The story is true (some details omitted for privacy); the names are fake.
Content Warning: Suicide
Ours was an unlikely friendship. You were 20+ years older than me and we had a crush on the same guy. It was That Guy who invited me to the informal Torah study group [Let’s be honest – I’m not really learning-driven. I came to flirt (unsuccessfully) with That Guy.] where I met you. But ultimately, it was you who became my friend, my confidant.
We had email and instant message conversations. We hung out for Sunday brunches and random weeknights. We shared clothing, poetry, secrets. Really, you did more of the sharing; I did more of the taking. You hosted my Shabbat guests because I didn’t have the space and I was bad at hosting; it worked out well because you became fast friends with my out-of-town friends and they all had an amazing time staying over at your place.
I started spending Yom Kippur at your place. Once it was so I wouldn’t have to walk back and forth from my place, which was a mile from the synagogue, on a fast day for the mincha (afternoon service), as your place was much closer. One year, I was cat-sitting while you were in Israel for the holidays and your cat chewed up my bra because I left all my clothes laying out. I wasn’t mad; it was a cheap bra and I loved your cat too.
Then there was the year I managed to lock myself out of my apartment on erev Yom Kippur because I am an idiot. I drove back and forth from the office desperately searching for the keys without success and finally showed up at your doorstep a half hour before the holiday with nothing but a granola bar from my office and the clothes on my back. I couldn’t think of anywhere else to go.
And you just made up the spare bedroom, loaned me an outfit [actually, you had fun finding me the perfect white outfit (it’s traditional to wear white on Yom Kippur) from your closet], and shared some of your dinner. You weren’t fasting for medical reasons, but it was still your dinner. Half of one person’s dinner isn’t much to go into a 25 hour fast day on, but it’s a lot better than a single, sad granola bar. I actually remember Yom Kippur that year as one of the easiest fasts I’ve ever had. And the impromptu “Yom Kippur Sleepover party” of sorts (sans food, music, or any actual sleepover party activity other than talking) wound up being a lot of fun!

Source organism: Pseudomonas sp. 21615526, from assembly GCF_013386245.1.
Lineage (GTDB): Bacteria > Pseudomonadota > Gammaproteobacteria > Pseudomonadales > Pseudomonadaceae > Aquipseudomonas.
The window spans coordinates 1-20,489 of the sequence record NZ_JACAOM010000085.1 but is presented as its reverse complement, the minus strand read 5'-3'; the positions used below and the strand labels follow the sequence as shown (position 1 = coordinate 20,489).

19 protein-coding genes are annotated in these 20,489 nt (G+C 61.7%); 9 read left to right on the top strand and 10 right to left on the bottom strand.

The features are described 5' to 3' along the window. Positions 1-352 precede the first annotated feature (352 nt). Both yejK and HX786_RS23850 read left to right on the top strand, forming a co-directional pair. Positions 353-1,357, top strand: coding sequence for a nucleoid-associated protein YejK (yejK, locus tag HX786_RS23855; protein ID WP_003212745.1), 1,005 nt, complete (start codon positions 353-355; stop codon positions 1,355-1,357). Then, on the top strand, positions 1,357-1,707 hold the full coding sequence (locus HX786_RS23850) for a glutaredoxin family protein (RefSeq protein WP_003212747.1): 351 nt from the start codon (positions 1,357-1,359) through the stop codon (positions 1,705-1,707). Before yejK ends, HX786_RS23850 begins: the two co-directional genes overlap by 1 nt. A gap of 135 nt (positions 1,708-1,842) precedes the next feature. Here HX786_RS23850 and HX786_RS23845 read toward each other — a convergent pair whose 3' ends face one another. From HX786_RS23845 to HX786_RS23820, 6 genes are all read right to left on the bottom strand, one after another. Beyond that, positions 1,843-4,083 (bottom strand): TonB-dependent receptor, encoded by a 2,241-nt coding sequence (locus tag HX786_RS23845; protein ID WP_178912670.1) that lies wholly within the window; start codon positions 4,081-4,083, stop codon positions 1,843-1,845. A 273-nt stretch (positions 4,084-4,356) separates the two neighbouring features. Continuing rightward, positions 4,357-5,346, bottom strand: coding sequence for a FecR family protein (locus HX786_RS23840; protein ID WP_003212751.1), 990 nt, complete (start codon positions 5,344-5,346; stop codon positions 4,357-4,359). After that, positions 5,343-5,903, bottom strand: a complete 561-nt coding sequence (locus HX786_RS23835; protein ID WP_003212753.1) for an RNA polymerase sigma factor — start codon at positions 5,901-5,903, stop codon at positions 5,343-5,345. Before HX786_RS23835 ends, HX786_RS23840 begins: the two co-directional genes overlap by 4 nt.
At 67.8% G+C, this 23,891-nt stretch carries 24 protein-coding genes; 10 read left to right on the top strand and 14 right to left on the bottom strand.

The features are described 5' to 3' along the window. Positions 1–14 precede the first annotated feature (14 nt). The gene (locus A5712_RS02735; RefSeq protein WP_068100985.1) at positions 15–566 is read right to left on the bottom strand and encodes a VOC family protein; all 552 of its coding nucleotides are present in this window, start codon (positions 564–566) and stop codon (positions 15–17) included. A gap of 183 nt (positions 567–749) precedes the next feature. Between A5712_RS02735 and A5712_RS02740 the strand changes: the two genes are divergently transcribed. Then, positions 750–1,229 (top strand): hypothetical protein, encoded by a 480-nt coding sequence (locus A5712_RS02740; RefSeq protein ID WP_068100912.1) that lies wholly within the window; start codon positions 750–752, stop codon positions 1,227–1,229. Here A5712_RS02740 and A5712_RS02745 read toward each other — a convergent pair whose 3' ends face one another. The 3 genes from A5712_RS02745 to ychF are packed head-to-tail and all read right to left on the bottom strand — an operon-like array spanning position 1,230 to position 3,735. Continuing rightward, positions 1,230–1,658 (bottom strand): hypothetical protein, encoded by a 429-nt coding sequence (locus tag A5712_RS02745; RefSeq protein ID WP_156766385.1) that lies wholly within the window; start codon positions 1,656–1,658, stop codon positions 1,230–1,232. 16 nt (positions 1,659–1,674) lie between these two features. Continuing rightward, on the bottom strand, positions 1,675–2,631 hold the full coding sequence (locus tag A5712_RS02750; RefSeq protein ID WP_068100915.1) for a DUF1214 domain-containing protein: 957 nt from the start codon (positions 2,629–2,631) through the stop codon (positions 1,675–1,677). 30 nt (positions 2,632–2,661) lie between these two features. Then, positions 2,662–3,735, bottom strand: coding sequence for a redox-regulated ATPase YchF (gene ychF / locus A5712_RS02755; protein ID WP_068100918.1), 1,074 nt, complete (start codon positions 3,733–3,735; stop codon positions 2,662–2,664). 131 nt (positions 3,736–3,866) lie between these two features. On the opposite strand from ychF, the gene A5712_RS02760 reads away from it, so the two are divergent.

After that, we formalized Yom Kippur afternoon together as a proper yearly tradition, coordinating what to bring for the potluck communal break fast. The year we brought ice-cream was a hit!
We talked. You told me about your failed relationship with, and lingering feelings for That Guy, your family drama, your bisexuality. You told me about your short-lived fling with the guy in Israel, the start and the end of it, because you knew I wouldn’t judge. (I’d later be the one you’d trust to pick up and take back your sexy lingerie you’d left with him on one of my trips to Israel). You told me first about moving in with “Ezra”, before you were ready to tell your more religious friends.
I told you things I couldn’t tell anyone else. I told you about my many insecurities. I confessed to you about the crush-turned-emotional affair I was having with another guy. And without shaming or judgment, you just said:
You should stop. This is not something you want. This is not ultimately going to make you happy.-“Joyce”
And then there were the things I didn’t have to say. When my childhood Rabbi died, you just held me while I cried.
I never told you how depressed I really was, but you saw through the façade I put on for everyone. You recommended therapy. Multiple times. You were well-versed in this.
You told me at a high level about your struggle with clinical depression. I listened, or so I thought. But I wasn’t smart enough or sensitive enough to really listen properly.